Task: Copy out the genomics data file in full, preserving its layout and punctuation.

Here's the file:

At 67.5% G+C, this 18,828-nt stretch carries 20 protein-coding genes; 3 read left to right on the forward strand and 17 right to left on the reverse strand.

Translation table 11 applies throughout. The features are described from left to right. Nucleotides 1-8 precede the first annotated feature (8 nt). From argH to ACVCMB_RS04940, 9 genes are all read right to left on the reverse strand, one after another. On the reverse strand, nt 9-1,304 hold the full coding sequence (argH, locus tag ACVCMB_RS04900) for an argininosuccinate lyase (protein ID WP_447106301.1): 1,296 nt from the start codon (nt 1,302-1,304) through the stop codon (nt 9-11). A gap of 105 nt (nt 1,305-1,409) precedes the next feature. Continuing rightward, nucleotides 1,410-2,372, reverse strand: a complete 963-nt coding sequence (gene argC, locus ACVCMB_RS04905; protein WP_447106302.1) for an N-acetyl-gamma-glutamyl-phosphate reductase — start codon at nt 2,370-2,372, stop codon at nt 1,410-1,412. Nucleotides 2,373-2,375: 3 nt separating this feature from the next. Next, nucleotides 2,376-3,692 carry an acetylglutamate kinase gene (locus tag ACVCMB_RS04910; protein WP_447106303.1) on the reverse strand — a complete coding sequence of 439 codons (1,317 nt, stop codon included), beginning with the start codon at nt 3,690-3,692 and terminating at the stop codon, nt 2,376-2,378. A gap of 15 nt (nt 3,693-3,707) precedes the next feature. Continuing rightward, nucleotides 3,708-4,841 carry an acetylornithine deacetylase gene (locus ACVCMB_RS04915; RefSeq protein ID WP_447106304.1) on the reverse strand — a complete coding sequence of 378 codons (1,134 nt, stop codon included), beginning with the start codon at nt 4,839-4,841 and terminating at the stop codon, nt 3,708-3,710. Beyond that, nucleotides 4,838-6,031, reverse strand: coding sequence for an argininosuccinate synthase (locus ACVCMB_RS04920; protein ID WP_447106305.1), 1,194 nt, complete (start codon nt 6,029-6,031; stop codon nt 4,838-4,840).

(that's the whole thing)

At 67.5% G+C, this 18,828-nt stretch carries 20 protein-coding genes; 3 read left to right on the forward strand and 17 right to left on the reverse strand.

Translation table 11 applies throughout. The features are described from left to right. Nucleotides 1-8 precede the first annotated feature (8 nt). From argH to ACVCMB_RS04940, 9 genes are all read right to left on the reverse strand, one after another. On the reverse strand, nt 9-1,304 hold the full coding sequence (argH, locus tag ACVCMB_RS04900) for an argininosuccinate lyase (protein ID WP_447106301.1): 1,296 nt from the start codon (nt 1,302-1,304) through the stop codon (nt 9-11). A gap of 105 nt (nt 1,305-1,409) precedes the next feature. Continuing rightward, nucleotides 1,410-2,372, reverse strand: a complete 963-nt coding sequence (gene argC, locus ACVCMB_RS04905; protein WP_447106302.1) for an N-acetyl-gamma-glutamyl-phosphate reductase — start codon at nt 2,370-2,372, stop codon at nt 1,410-1,412. Nucleotides 2,373-2,375: 3 nt separating this feature from the next. Next, nucleotides 2,376-3,692 carry an acetylglutamate kinase gene (locus tag ACVCMB_RS04910; protein WP_447106303.1) on the reverse strand — a complete coding sequence of 439 codons (1,317 nt, stop codon included), beginning with the start codon at nt 3,690-3,692 and terminating at the stop codon, nt 2,376-2,378. A gap of 15 nt (nt 3,693-3,707) precedes the next feature. Continuing rightward, nucleotides 3,708-4,841 carry an acetylornithine deacetylase gene (locus ACVCMB_RS04915; RefSeq protein ID WP_447106304.1) on the reverse strand — a complete coding sequence of 378 codons (1,134 nt, stop codon included), beginning with the start codon at nt 4,839-4,841 and terminating at the stop codon, nt 3,708-3,710. Beyond that, nucleotides 4,838-6,031, reverse strand: coding sequence for an argininosuccinate synthase (locus ACVCMB_RS04920; protein ID WP_447106305.1), 1,194 nt, complete (start codon nt 6,029-6,031; stop codon nt 4,838-4,840).